Austerity Fanatics Won't Let Mere Economics Stop Them From Thinking They're Winning

05/31/2013 04:00 pm ET
  • Mark Gongloff Managing Editor, Business and Tech, The Huffington Post
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Like Hiroo Onoda, the Japanese soldier who hid on an island in the Philippines for 30 years refusing to believe Japan had lost World War II, austerity fanatics are never going to admit their failure.

Instead, they are going to keep pushing the policies that are making millions of people in Europe and the United States miserable.

The latest example of their denial is a piece by Michael Rosen of the American Enterprise Institute, a conservative think tank, entitled "Austerity And Its Discontents." He declares that, far from being shamed by the recent discovery of errors in influential research by Harvard economists Carmen Reinhart and Kenneth Rogoff, austerity fans have recently gained "the upper hand" in the global argument over austerity.

Rosen argues that Reinhart and Rogoff's many loud rebuttals to their critics helped give austerians the "intellectual high ground." He ignores that, in fact, Reinhart and Rogoff's rebuttals have only compounded their errors.

He also ignores that further research has debunked Reinhart and Rogoff utterly, revealing that their biggest mistake was in confusing the cause-effect relationship between high debt and growth. It turns out, contra Reinhart and Rogoff, that there is no evidence that high debt causes slow growth -- in fact, the opposite might be true.

But then the austerians have never really needed the intellectual high ground. Their phobia of government debt is based mainly on the idea that debt is just bad because of course it has to be. It is bad when people take on a lot of debt, ipso facto the same thing is bad for government. We must eat our spinach, not our dessert!

Rosen is absolutely right when he points out that Germany, and the American Enterprise Institute, and the Wall Street Journal editorial page, and Michael Kinsley, and the many, many other long-time fans of austerity have only redoubled their efforts to push austerity measures in the wake of the Reinhart-Rogoff debunking and re-debunking.

That is why the many jubilant declarations of the Keynesians that the age of austerity is dead are premature. In fact, austerity policies are still in place in Europe and the United States, and they show no signs of going away any time soon.

Austerians can easily explain away the evidence of the misery these policies are causing. Show Rosen how Greece, Italy, Spain and other countries in the grip of austerity are suffering from failing public health and higher suicide rates, and he will explain to you how it is all debt's fault: "we should expect poor health outcomes in countries whose fiscal condition has deteriorated so badly that the government can’t pay its own bills, let alone take care of its ailing citizens," he austerity-splains.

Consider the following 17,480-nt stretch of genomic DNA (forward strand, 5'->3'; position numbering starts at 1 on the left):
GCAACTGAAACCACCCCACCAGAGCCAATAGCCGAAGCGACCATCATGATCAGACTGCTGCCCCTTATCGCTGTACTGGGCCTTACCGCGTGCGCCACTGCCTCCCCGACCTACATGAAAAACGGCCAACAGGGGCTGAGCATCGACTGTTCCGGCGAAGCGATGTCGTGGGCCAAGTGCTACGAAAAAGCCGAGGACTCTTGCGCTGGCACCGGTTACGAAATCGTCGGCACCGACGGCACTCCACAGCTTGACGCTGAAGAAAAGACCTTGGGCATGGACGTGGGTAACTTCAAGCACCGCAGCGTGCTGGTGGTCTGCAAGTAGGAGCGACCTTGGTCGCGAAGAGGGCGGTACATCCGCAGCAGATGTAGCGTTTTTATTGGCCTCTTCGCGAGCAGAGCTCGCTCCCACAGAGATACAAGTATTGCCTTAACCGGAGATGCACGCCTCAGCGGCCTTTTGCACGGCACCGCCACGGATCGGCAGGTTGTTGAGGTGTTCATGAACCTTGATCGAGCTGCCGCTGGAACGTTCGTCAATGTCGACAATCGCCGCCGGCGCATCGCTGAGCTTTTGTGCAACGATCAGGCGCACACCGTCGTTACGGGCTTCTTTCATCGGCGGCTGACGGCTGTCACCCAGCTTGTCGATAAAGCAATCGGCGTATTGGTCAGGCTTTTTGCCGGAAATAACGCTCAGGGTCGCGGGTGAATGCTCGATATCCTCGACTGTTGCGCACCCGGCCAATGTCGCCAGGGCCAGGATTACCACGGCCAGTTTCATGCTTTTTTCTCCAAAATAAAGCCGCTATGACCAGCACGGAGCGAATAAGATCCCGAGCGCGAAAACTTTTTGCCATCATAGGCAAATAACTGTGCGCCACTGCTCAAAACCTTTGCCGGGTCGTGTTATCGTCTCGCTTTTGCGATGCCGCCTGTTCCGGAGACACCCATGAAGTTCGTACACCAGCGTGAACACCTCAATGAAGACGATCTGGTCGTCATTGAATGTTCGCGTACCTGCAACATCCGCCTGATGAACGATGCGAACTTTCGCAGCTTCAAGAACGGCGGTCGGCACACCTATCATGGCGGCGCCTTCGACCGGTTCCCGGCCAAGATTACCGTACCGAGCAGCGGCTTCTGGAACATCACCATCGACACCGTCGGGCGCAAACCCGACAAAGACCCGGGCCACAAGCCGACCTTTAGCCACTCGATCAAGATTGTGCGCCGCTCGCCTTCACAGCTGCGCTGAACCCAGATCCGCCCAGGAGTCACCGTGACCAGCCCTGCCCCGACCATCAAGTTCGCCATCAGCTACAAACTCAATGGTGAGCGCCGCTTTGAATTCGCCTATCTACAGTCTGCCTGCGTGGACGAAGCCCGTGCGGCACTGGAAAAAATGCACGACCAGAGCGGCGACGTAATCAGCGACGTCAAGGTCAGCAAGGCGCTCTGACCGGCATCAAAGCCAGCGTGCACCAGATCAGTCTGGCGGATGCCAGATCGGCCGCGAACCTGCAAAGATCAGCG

Show Rosen how Europe's unemployment has soared to a record-high 12.2 percent, with youth unemployment up to a soul-crushing 62.5 percent in Greece and 56 percent in Spain, and he will explain to you how it is all debt's fault: "it’s easy to see why stifling levels of debt tend to bring economic growth to a screeching halt. As investors justifiably flee fiscal basket case countries, credit freezes up, and businesses simply cannot grow," he writes.

Show Rosen anemic U.S. growth, which is being held back by the biggest government-spending squeeze since the end of the Vietnam War, and he will explain to you how this is an austerity success story: "Sure enough, as government spending falls and the private sector picks up the slack, our economy has slowly begun to take flight," he writes.

This has long been the grand unifying theory of the austerians, even before they ever heard of Reinhart and Rogoff back in 2010: If they can shrink the government small enough to drown it in the bathtub, then the private sector will usher in a glorious era of growth because the ghost of Ayn Rand or something. It is a dream that not even evidence, or utter abject failure, can dissipate.

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